#MovieFailMondays: John Wick (Or, How Movies Can Teach You About Logical Fallacies and Help You Ace the LSAT)


Manhattan Prep LSAT Blog - #MovieFailMondays: John Wick by Matt Shinners

Each week, we analyze a movie that illustrates a logical fallacy you’ll find on the LSAT. Who said Netflix can’t help you study? 🎥📖

Did you know that you can attend the first session of any of our online or in-person LSAT courses absolutely free? We’re not kidding! Check out our upcoming courses here.

What do you do when Theon Greyjoy kills your dog? If you’re John Wick, you go on a murderous rampage that takes out most of the Russian mob and Adianne Palicki. Collateral damage.

John Wick tells the tale of a hitman who made it out. But, just when he thought he was out, they pulled him back in.

Keanu Reeves’s sublime performance in John Wick captures the essence of a tormented soul. Having once left his violent life because of the love of a woman, the loss of her and her final gift from beyond the grave (a cute beagle, played by the inimitable Andy, showing at least as much range as Reeves) drives Wick to find his revenge.

Where is that revenge found? At the end of the barrel of his gun.

The movie eschews really anything other than Keanu Reeves taking out a huge number of people across a variety of settings in brutal, impressive, and well-trained ways.

So, what logical fallacy did Alfie Allen and his non-Greyjoy raiders commit?

Well, logically, you don’t mess with John Wick.

Seriously, though, they committed a Comparison Flaw, jumping between relative and absolute terms. Just because they were a dangerous crew, backed up by the dangerous Russian mob, they assumed that they were more dangerous than some random guy they came across at a gas station. When you jump between absolute terms—here, dangerous—and relative ones—more dangerous—you’re committing this flaw.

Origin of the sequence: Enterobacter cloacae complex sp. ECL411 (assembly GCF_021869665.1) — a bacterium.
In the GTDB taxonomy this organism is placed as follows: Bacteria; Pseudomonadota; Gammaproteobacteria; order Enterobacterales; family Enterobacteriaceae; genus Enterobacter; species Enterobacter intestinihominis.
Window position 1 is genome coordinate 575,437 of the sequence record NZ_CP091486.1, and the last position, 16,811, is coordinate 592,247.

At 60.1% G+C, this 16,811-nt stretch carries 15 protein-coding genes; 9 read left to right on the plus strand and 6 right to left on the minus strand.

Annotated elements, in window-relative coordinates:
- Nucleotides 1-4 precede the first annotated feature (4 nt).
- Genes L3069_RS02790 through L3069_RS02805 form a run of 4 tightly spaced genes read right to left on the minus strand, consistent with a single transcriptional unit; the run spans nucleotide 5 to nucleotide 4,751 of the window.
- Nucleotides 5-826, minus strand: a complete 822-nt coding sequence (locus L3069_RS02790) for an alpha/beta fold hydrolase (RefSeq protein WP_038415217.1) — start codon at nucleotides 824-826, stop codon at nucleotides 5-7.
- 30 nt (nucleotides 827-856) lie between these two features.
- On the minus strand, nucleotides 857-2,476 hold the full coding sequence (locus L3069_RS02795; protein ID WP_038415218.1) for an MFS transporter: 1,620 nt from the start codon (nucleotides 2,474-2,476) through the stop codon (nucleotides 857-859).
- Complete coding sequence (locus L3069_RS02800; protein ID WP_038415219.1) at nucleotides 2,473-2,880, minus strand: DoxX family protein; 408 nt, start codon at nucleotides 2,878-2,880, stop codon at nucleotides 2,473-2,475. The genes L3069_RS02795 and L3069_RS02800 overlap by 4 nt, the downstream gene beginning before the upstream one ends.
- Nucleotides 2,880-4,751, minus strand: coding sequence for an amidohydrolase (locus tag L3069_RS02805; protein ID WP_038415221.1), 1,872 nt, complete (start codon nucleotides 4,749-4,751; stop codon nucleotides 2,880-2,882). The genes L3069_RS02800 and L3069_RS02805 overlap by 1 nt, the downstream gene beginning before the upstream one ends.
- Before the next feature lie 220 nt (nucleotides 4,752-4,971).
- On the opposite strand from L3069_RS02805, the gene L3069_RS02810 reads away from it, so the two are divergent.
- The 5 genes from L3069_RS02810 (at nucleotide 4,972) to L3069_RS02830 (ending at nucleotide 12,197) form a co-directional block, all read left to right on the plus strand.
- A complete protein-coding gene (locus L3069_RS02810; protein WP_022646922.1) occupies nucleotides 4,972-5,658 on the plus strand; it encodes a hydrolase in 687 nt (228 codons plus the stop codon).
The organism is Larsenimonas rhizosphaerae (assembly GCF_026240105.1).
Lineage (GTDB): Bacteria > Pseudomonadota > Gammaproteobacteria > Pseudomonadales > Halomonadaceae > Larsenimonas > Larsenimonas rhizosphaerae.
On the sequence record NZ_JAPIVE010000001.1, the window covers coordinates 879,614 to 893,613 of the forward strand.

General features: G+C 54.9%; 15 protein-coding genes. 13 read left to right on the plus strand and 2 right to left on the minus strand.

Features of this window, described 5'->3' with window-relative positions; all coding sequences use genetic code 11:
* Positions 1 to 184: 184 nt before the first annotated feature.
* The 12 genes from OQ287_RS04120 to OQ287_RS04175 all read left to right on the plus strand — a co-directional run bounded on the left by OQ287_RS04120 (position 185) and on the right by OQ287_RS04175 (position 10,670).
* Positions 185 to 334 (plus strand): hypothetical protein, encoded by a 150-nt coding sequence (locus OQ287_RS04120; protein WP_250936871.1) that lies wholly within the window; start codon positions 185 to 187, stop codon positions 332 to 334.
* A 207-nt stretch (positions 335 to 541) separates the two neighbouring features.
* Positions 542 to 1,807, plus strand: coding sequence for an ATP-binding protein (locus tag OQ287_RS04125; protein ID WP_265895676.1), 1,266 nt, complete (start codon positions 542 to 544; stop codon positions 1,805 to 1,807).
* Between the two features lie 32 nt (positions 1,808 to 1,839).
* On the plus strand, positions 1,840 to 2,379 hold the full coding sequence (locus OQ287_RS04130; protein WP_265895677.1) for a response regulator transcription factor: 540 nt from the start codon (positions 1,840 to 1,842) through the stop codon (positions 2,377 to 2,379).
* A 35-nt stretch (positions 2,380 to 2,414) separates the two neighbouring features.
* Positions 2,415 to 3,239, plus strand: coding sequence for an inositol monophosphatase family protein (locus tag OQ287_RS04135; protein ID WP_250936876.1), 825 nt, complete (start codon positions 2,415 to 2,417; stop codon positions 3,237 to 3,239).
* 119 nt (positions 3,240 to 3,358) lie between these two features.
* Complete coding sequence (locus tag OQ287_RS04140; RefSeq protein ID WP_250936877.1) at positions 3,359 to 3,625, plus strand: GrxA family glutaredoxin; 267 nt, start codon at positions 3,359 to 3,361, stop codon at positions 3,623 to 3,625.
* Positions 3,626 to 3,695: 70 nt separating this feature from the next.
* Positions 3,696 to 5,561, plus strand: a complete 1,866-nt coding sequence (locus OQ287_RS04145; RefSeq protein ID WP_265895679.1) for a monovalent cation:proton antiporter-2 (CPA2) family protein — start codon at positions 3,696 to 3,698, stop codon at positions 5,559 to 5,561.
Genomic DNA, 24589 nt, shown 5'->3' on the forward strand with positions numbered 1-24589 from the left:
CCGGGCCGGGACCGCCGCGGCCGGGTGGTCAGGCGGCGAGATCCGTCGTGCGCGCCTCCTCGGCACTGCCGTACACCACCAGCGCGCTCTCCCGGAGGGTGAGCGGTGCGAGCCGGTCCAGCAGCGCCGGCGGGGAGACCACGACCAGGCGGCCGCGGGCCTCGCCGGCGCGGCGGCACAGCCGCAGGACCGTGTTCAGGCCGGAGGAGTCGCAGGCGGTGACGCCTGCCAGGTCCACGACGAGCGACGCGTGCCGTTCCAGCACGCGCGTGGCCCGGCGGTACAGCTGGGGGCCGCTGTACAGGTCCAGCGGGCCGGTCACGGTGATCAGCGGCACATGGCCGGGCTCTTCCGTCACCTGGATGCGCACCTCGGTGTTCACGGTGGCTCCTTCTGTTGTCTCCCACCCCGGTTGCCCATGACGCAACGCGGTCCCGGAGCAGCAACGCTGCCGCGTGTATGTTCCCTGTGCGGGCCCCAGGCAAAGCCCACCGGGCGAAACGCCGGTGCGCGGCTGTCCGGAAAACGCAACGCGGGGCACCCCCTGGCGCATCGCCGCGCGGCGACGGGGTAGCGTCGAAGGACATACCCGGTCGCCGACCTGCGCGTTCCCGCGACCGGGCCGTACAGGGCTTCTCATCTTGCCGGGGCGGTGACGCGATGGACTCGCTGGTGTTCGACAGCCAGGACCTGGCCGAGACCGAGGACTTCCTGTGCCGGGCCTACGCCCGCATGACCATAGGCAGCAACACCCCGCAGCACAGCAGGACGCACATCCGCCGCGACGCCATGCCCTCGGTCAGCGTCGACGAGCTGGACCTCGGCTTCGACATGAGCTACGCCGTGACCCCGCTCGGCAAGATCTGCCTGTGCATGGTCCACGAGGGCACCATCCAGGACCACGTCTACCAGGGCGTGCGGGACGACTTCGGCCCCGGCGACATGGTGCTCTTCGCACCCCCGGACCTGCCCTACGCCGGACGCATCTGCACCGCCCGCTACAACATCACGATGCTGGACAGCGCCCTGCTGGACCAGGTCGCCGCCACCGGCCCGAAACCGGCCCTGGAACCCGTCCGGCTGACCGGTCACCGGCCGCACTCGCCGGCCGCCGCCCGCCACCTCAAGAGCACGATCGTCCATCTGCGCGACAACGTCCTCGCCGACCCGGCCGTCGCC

After all, a third-string basketball player for a pro team is talented, but that doesn’t make them more talented than LeBron. And Shaq is shorter than Dikembe Mutombo, but that doesn’t make Shaq short.

Whenever an LSAT question is jumping between these types of statements, you can be fairly certain you’ve found your flaw!

Want to learn more about Logical Reasoning on the LSAT? Don’t forget that you can attend the first session of any of our online or in-person LSAT courses absolutely free. We’re not kidding! Check out our upcoming courses here.

Matt Shinners Manhattan Prep LSAT InstructorMatt Shinners is a Manhattan Prep instructor and jdMission Senior Consultant based in New York City. After receiving a degree in Biochemistry from Boston College, Matt scored a 180 on his LSAT and enrolled in Harvard Law School. There’s nothing that makes him happier than seeing his students receive the scores they want to get into the schools of their choice. Check out Matt’s upcoming LSAT courses here!

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